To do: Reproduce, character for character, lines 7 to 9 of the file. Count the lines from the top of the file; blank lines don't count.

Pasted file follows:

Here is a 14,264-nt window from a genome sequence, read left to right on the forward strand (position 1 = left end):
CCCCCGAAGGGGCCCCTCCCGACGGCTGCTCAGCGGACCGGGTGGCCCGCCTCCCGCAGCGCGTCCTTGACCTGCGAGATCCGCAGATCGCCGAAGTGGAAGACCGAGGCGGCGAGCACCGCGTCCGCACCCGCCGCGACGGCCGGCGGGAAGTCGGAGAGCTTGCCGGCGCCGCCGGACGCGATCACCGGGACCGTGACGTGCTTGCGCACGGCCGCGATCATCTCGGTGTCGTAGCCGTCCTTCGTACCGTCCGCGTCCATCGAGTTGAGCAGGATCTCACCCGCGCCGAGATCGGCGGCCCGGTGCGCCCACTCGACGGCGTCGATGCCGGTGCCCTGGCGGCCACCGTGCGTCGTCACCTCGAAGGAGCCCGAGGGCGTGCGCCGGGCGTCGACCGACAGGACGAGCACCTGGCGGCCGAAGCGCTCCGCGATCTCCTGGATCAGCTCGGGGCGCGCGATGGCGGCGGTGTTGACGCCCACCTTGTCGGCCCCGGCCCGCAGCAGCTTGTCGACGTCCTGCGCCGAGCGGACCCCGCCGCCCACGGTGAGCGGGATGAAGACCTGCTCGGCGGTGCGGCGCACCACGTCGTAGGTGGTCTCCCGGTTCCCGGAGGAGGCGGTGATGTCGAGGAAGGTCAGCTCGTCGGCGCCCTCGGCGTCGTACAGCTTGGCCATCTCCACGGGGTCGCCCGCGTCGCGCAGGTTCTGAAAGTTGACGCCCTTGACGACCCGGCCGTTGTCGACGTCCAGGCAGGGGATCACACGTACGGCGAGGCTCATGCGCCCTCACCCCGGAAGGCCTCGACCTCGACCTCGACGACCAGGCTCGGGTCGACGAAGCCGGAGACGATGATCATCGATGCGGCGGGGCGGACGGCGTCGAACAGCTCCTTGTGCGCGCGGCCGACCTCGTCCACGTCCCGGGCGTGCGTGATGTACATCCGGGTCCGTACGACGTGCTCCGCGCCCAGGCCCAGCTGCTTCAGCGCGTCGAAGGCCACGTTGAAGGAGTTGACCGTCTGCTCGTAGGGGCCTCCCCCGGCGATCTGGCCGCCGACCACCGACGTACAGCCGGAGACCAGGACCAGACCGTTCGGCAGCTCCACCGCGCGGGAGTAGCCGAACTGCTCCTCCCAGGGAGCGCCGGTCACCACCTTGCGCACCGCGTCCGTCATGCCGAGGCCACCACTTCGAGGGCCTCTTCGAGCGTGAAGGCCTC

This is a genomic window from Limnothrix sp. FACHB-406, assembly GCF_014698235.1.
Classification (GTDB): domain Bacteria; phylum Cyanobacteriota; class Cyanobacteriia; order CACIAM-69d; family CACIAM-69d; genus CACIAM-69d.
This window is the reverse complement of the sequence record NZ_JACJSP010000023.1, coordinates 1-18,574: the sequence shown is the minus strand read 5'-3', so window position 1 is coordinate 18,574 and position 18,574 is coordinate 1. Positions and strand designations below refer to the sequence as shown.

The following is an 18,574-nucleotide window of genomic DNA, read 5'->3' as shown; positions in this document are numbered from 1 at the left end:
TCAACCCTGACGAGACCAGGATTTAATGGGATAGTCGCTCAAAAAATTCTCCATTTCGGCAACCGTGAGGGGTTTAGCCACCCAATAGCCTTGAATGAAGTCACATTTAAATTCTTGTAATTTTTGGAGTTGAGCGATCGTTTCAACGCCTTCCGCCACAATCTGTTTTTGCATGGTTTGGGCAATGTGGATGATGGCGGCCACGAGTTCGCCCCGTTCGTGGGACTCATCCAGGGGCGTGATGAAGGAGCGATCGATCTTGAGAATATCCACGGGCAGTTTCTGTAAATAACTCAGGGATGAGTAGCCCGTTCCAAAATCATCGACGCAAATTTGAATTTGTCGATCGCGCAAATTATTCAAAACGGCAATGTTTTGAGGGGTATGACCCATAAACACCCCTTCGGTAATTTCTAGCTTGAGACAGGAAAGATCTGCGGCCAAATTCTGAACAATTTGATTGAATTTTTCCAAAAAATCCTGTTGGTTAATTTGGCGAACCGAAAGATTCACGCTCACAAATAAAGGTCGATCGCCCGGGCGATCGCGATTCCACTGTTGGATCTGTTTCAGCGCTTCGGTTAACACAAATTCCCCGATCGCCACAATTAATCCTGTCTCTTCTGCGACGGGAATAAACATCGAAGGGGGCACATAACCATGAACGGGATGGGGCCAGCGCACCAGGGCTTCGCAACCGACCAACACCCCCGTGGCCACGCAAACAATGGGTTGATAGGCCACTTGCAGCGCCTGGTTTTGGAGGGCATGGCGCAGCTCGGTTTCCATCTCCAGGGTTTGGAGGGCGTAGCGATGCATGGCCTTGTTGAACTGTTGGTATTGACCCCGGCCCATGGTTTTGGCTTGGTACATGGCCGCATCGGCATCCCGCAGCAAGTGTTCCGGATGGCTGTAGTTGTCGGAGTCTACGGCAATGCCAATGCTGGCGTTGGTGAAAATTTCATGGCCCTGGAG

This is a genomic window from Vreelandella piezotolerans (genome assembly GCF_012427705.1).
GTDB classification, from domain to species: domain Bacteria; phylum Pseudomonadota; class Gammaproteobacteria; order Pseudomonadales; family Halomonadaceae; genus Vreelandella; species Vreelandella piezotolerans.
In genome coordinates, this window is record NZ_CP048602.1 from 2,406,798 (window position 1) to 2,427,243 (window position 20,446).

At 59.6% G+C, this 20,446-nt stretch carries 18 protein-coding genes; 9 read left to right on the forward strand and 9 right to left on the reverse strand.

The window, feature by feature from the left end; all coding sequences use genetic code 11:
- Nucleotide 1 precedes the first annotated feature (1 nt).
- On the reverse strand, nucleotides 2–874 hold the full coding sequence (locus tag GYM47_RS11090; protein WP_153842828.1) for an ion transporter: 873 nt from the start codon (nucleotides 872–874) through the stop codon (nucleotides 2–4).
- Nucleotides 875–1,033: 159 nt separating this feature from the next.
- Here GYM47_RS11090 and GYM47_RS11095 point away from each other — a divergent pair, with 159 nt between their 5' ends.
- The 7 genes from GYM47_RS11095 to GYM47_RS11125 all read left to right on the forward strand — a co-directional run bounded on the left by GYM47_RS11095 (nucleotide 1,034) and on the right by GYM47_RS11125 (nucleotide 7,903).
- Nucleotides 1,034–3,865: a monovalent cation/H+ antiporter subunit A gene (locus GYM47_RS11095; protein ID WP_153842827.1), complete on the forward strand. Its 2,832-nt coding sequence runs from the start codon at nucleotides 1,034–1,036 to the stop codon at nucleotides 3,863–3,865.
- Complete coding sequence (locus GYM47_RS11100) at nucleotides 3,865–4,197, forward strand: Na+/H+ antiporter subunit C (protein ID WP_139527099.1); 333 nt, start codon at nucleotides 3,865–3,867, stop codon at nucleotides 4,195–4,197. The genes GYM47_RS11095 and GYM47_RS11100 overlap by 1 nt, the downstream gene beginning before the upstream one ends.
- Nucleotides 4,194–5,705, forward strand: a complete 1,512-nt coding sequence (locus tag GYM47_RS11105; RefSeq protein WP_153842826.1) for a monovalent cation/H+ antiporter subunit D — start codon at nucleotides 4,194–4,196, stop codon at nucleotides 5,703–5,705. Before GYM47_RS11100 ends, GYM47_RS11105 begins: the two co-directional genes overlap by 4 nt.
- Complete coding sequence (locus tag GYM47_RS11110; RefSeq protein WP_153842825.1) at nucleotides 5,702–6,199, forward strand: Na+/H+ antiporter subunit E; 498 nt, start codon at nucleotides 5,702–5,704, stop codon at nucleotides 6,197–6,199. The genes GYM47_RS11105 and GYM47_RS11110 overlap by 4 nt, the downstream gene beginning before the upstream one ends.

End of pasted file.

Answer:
TCAACCCTGACGAGACCAGGATTTAATGGGATAGTCGCTCAAAAAATTCTCCATTTCGGCAACCGTGAGGGGTTTAGCCACCCAATAGCCTTGAATGAAGTCACATTTAAATTCTTGTAATTTTTGGAGTTGAGCGATCGTTTCAACGCCTTCCGCCACAATCTGTTTTTGCATGGTTTGGGCAATGTGGATGATGGCGGCCACGAGTTCGCCCCGTTCGTGGGACTCATCCAGGGGCGTGATGAAGGAGCGATCGATCTTGAGAATATCCACGGGCAGTTTCTGTAAATAACTCAGGGATGAGTAGCCCGTTCCAAAATCATCGACGCAAATTTGAATTTGTCGATCGCGCAAATTATTCAAAACGGCAATGTTTTGAGGGGTATGACCCATAAACACCCCTTCGGTAATTTCTAGCTTGAGACAGGAAAGATCTGCGGCCAAATTCTGAACAATTTGATTGAATTTTTCCAAAAAATCCTGTTGGTTAATTTGGCGAACCGAAAGATTCACGCTCACAAATAAAGGTCGATCGCCCGGGCGATCGCGATTCCACTGTTGGATCTGTTTCAGCGCTTCGGTTAACACAAATTCCCCGATCGCCACAATTAATCCTGTCTCTTCTGCGACGGGAATAAACATCGAAGGGGGCACATAACCATGAACGGGATGGGGCCAGCGCACCAGGGCTTCGCAACCGACCAACACCCCCGTGGCCACGCAAACAATGGGTTGATAGGCCACTTGCAGCGCCTGGTTTTGGAGGGCATGGCGCAGCTCGGTTTCCATCTCCAGGGTTTGGAGGGCGTAGCGATGCATGGCCTTGTTGAACTGTTGGTATTGACCCCGGCCCATGGTTTTGGCTTGGTACATGGCCGCATCGGCATCCCGCAGCAAGTGTTCCGGATGGCTGTAGTTGTCGGAGTCTACGGCAATGCCAATGCTGGCGTTGGTGAAAATTTCATGGCCCTGGAG

This is a genomic window from Vreelandella piezotolerans (genome assembly GCF_012427705.1).
GTDB classification, from domain to species: domain Bacteria; phylum Pseudomonadota; class Gammaproteobacteria; order Pseudomonadales; family Halomonadaceae; genus Vreelandella; species Vreelandella piezotolerans.